Frit­ter­ing away peace and pros­per­ity

Northern Berks Patriot Item - - OPINION - Adam Goldin Colum­nist

The flail­ing Trump ad­min­is­tra­tion is a dan­ger to U.S. pros­per­ity and in­ter­na­tional peace. While this may seem histri­onic, the cur­rent chaos can have dan­ger­ous con­se­quences as we man­age the rocky shoals of in­ter­na­tional af­fairs. The U.S. must man­age China’s emer­gence as a ma­jor power, nur­ture re­la­tions with al­lies, counter Rus­sia’s re­van­chism and co­or­di­nate global warm­ing mit­i­ga­tion ef­forts, yet the ad­min­is­tra­tion still hasn’t made se­nior-level ap­point­ments to the State Depart­ment and has alien­ated sev­eral al­lies. We take our cur­rent peace and pros­per­ity for granted, as­sum­ing it’s pre­or­dained, but com­pla­cency is a dan­ger­ous hal­lu­ci­na­tion.

To de­fend against such com­pla­cency, I’ll imag­ine how the world could have looked if piv­otal his­tor­i­cal events turned out dif­fer­ently, with their ef­fects re­ver­ber­at­ing through time. The most of­ten cited coun­ter­fac­tu­als in­clude a Bri­tish vic­tory in the Rev­o­lu­tion­ary War, a vic­to­ri­ous Con­fed­er­acy in the Civil War, or a Nazi vic­tory in World War II.

Re­gard­ing the lat­ter, bar­ring a few avoid­able blun­ders, Nazi Ger­many could have eas­ily ruled much of Europe for decades. The movie “Dunkirk” re­minds us how nar­row was our es­cape. The Ger­mans had 400,000 Bri­tish and French troops trapped on the beaches of Dunkirk. How­ever, the Ger­mans post­poned their ad­vance for three days, giv­ing the al­lies enough time to flee. Had they con­tin­ued the fight, they would have ei­ther dec­i­mated the U.K. army, re­sult­ing in a pos­si­ble un­con­di­tional sur­ren­der, or won a con­di­tional sur­ren­der as Churchill sued for peace to pre­vent a mas­sacre. Ei­ther way, the Nazi regime would have had free reign over Europe.

Ger­many also could have sim­ply hon­ored the Ger­man-Soviet Non­ag­gres­sion pact of 1939. This would have kept the USSR out of the war, al­low­ing Ger­many to in­vade Poland with­out start­ing a wider two-front war with the Sovi­ets.

The agree­ment even cod­i­fied how the two pow­ers would split east­ern Europe. By not declar­ing war on Rus­sia, the Nazis would have likely ruled most of Europe, even with U.S. en­try in the war, be­cause the Soviet Union’s con­tri­bu­tion to the Al­lied vic­tory can­not be over­stated. With­out them, the Nazis would have likely de­feated the al­lies.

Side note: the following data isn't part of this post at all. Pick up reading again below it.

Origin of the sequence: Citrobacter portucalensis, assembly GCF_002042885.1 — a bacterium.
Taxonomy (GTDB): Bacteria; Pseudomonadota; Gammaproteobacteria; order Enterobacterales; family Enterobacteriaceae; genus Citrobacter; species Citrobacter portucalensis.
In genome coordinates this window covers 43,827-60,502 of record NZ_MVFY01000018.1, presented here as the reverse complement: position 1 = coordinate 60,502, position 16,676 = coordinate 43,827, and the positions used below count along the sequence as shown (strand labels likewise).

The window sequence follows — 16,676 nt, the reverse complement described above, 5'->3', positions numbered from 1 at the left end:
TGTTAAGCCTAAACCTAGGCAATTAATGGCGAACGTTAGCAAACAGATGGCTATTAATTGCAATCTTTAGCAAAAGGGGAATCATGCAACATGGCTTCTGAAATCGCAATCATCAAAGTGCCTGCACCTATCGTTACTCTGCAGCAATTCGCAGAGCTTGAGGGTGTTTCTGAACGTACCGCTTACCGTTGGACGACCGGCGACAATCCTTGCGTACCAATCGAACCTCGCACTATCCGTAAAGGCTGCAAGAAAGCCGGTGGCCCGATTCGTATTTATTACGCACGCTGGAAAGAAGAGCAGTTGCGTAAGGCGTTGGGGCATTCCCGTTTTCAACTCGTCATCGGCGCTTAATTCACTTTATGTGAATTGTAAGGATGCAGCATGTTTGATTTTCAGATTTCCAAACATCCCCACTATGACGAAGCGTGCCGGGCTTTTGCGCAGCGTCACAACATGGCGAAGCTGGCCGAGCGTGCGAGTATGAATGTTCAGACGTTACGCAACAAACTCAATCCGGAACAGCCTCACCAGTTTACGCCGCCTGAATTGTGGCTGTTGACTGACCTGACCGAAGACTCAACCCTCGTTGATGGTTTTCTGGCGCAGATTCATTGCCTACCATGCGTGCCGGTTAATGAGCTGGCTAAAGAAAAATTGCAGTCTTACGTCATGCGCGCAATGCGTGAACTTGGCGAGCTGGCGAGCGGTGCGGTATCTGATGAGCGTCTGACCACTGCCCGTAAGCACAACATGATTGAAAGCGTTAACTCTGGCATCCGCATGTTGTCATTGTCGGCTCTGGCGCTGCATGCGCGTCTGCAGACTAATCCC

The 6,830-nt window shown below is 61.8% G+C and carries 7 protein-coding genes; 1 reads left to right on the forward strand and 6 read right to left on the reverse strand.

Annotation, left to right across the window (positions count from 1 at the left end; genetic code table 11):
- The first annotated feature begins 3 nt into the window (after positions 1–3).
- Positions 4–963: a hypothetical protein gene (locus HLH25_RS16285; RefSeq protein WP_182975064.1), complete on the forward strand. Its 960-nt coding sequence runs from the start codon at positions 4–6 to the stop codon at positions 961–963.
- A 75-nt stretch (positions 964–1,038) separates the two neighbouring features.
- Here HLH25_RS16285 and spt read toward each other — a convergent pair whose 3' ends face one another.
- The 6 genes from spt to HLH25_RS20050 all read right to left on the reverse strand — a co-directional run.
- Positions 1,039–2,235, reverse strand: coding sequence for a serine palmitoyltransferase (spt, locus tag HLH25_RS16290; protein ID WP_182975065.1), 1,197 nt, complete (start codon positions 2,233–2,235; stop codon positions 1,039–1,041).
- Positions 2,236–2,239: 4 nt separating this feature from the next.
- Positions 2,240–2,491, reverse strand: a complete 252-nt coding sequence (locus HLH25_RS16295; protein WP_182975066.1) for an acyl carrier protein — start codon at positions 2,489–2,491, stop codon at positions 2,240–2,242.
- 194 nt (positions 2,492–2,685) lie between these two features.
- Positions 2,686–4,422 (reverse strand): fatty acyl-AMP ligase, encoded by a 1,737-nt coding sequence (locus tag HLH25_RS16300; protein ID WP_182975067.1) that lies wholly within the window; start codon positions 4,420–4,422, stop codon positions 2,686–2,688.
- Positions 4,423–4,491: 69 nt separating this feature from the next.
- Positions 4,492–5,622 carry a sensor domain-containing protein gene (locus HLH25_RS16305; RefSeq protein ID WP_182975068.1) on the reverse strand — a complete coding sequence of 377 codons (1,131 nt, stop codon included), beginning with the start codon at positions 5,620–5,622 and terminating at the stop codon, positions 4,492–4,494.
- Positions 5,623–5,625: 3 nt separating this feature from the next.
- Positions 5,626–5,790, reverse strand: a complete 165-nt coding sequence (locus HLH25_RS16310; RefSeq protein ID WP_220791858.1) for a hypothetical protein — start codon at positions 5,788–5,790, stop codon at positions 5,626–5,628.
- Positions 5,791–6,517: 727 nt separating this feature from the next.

In­stead of a bi-po­lar U.S.USSR Cold War, there would have been a three-way Cold War. The Sovi­ets would have dom­i­nated east­ern Europe, the Ger­mans would have con­trolled western and cen­tral Europe and the U.S. would have led an An­glo-Saxon al­liance with the U.K., Canada, Aus­tralia and New Zealand. This ac­com­mo­da­tion could have per­sisted for decades.

Now imag­ine a world where Ja­pan avoids war with the U.S. and thus re­tains do­min­ion over east and south-east Asia. U.S. power and wealth would have been di­min­ished be­cause the lion’s share of our eco­nomic trade would have been con­fined to our English-speak­ing al­lies.

The Soviet Union and east­ern Europe would have still suf­fered their de­bil­i­tat­ing eco­nomic in­ef­fi­cien­cies. But Nazi Ger­many and Im­pe­rial Ja­pan would have forged a mer­can­tilist re­la­tion­ship with their pos­ses­sions at best, and a slave/mas­ter tyranny at worst.

Thank­fully Ger­many’s crit­i­cal er­rors played a sig­nif­i­cant role in their los­ing the war. In­stead of a four-way global split, the Mar­shall Plan re­built western Europe and helped cre­ate re­li­able demo­cratic al­lies and a vast eco­nomic mar­ket of mil­lions.

Ja­pan be­came an in­te­grated eco­nomic pow­er­house, and the Asian tiger mir­a­cle fol­lowed soon there­after. Their suc­cess helped beget China’s loos­en­ing of its Com­mu­nist mores and in­clu­sion into the world econ­omy. We helped mid­wife a vi­brant global econ­omy that is a ver­i­ta­ble wealth gen­er­at­ing ma­chine.

Ap­ply­ing the lessons of the past, we see there are no guar­an­tees in in­ter­na­tional af­fairs. Con­tin­ued peace and pros­per­ity can be lost.

Will China ag­gres­sively stake its South China Sea claims, pos­si­bly lead­ing to a re­gional war, or will it honor in­ter­na­tional laws of the sea?

Will Rus­sia test NATO’s re­solve by in­vad­ing the Baltics, or will de­ter such ag­gres­sion by reaf­firm­ing un­am­bigu­ously our com­mit­ment to NATO’s com­mon de­fense? Only sound stew­ard­ship of in­ter­na­tional events will de­liver the bright fu­ture con­sid­ered our birthright. U.S. po­lit­i­cal bed­lam threat­ens it. Adam Goldin is a Philadel­phi­abased econ­o­mist with mas­ter’s de­grees in both eco­nomics and in­ter­na­tional af­fairs. He re­sides in Ch­ester County. Email: adam.goldin@out­look. com

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